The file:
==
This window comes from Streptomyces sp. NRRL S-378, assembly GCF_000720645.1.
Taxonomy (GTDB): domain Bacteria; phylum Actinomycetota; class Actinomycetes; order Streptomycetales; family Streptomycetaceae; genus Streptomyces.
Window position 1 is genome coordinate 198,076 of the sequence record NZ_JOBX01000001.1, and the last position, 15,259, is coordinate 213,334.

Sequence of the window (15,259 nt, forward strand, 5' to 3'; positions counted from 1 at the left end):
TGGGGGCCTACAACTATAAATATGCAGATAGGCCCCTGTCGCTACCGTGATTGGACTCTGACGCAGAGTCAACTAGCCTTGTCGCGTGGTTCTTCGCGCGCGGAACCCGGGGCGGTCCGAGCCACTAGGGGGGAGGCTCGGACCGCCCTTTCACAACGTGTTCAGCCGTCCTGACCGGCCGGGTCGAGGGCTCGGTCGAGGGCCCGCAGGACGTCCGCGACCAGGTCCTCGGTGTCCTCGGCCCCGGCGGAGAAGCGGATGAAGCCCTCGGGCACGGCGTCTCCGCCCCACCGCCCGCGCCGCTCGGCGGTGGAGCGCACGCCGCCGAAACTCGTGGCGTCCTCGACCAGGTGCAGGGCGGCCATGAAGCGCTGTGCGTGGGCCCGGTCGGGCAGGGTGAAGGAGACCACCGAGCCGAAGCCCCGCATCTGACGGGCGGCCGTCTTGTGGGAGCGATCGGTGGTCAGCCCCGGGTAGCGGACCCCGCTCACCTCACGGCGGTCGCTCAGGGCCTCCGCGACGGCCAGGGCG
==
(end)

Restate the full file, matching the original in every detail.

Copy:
This window comes from Streptomyces sp. NRRL S-378, assembly GCF_000720645.1.
Taxonomy (GTDB): domain Bacteria; phylum Actinomycetota; class Actinomycetes; order Streptomycetales; family Streptomycetaceae; genus Streptomyces.
Window position 1 is genome coordinate 198,076 of the sequence record NZ_JOBX01000001.1, and the last position, 15,259, is coordinate 213,334.

Sequence of the window (15,259 nt, forward strand, 5' to 3'; positions counted from 1 at the left end):
TGGGGGCCTACAACTATAAATATGCAGATAGGCCCCTGTCGCTACCGTGATTGGACTCTGACGCAGAGTCAACTAGCCTTGTCGCGTGGTTCTTCGCGCGCGGAACCCGGGGCGGTCCGAGCCACTAGGGGGGAGGCTCGGACCGCCCTTTCACAACGTGTTCAGCCGTCCTGACCGGCCGGGTCGAGGGCTCGGTCGAGGGCCCGCAGGACGTCCGCGACCAGGTCCTCGGTGTCCTCGGCCCCGGCGGAGAAGCGGATGAAGCCCTCGGGCACGGCGTCTCCGCCCCACCGCCCGCGCCGCTCGGCGGTGGAGCGCACGCCGCCGAAACTCGTGGCGTCCTCGACCAGGTGCAGGGCGGCCATGAAGCGCTGTGCGTGGGCCCGGTCGGGCAGGGTGAAGGAGACCACCGAGCCGAAGCCCCGCATCTGACGGGCGGCCGTCTTGTGGGAGCGATCGGTGGTCAGCCCCGGGTAGCGGACCCCGCTCACCTCACGGCGGTCGCTCAGGGCCTCCGCGACGGCCAGGGCG